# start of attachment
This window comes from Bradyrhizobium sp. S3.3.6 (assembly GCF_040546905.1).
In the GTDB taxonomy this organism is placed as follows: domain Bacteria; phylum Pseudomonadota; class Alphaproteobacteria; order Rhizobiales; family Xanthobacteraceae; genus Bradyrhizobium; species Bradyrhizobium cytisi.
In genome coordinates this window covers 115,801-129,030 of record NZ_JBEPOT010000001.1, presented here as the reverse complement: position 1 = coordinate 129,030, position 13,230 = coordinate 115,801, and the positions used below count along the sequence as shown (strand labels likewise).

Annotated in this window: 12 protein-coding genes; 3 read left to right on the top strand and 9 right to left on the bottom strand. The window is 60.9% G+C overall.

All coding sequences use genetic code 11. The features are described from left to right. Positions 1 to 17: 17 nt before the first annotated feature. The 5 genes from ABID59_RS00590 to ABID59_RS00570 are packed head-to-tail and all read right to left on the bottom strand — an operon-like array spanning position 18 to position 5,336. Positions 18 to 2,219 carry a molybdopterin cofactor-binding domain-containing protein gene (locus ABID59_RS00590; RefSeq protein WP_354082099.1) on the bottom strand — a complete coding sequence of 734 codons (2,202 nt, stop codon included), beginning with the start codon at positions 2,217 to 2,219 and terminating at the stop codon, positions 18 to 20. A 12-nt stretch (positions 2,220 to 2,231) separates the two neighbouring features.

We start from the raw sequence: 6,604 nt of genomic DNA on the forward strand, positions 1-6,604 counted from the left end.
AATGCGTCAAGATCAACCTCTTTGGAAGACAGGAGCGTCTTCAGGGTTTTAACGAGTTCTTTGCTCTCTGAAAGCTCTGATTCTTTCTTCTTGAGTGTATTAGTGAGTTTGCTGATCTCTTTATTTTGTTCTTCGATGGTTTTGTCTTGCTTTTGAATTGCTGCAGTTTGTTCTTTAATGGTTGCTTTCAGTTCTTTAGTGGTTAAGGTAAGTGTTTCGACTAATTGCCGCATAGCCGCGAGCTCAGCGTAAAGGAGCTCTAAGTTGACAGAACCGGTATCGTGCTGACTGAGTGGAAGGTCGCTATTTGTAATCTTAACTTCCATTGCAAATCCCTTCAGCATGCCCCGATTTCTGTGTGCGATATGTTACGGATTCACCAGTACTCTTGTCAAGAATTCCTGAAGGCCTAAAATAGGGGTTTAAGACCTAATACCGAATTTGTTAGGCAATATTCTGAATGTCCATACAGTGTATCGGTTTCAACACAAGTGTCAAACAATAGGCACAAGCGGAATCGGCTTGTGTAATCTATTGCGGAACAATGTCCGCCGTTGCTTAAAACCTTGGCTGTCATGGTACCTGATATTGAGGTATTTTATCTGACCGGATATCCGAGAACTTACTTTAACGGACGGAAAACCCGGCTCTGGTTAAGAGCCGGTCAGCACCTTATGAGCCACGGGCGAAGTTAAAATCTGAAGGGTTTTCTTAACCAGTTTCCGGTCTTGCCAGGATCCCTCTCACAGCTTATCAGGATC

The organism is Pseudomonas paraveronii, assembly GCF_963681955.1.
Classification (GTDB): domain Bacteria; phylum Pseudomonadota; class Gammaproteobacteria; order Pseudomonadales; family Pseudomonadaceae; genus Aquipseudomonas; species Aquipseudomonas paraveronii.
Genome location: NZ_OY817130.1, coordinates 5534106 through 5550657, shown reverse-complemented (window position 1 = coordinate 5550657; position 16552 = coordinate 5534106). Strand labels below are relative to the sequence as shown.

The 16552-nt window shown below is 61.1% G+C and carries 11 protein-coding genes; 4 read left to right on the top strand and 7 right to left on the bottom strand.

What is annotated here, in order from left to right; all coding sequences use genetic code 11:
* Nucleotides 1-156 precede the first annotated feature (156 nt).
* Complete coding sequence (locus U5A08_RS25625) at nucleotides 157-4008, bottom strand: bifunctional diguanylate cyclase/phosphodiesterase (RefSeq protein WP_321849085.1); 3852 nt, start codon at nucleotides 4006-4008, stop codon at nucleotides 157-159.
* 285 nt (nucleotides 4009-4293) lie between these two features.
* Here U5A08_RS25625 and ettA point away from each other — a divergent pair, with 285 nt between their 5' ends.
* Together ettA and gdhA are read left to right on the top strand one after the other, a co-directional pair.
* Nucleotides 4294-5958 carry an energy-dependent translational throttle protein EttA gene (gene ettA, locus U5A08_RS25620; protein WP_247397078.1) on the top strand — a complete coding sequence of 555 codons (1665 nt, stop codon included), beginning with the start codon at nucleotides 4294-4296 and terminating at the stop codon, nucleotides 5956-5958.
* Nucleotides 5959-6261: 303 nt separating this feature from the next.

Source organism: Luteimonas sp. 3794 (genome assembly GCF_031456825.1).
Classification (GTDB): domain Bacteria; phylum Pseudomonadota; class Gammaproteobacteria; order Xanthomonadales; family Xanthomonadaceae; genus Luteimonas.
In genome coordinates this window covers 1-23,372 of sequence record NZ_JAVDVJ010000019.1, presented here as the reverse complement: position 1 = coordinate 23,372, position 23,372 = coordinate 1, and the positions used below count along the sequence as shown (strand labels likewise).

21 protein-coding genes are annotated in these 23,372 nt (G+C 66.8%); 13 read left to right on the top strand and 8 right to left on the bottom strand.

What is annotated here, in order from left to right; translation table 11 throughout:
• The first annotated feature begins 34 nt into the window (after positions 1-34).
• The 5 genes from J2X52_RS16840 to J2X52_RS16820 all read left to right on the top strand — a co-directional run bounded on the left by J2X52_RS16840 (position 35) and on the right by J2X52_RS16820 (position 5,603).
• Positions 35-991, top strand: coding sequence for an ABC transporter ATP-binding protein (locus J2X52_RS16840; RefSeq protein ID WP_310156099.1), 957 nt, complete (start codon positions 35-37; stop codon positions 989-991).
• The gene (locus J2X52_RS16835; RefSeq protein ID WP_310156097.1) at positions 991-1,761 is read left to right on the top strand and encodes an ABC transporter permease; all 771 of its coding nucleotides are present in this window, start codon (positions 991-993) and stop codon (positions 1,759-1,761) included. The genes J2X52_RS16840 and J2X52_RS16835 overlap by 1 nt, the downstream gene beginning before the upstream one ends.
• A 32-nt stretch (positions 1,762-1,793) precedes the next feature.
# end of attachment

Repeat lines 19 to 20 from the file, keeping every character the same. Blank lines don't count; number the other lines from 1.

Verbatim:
* Nucleotides 5959-6261: 303 nt separating this feature from the next.

Source organism: Luteimonas sp. 3794 (genome assembly GCF_031456825.1).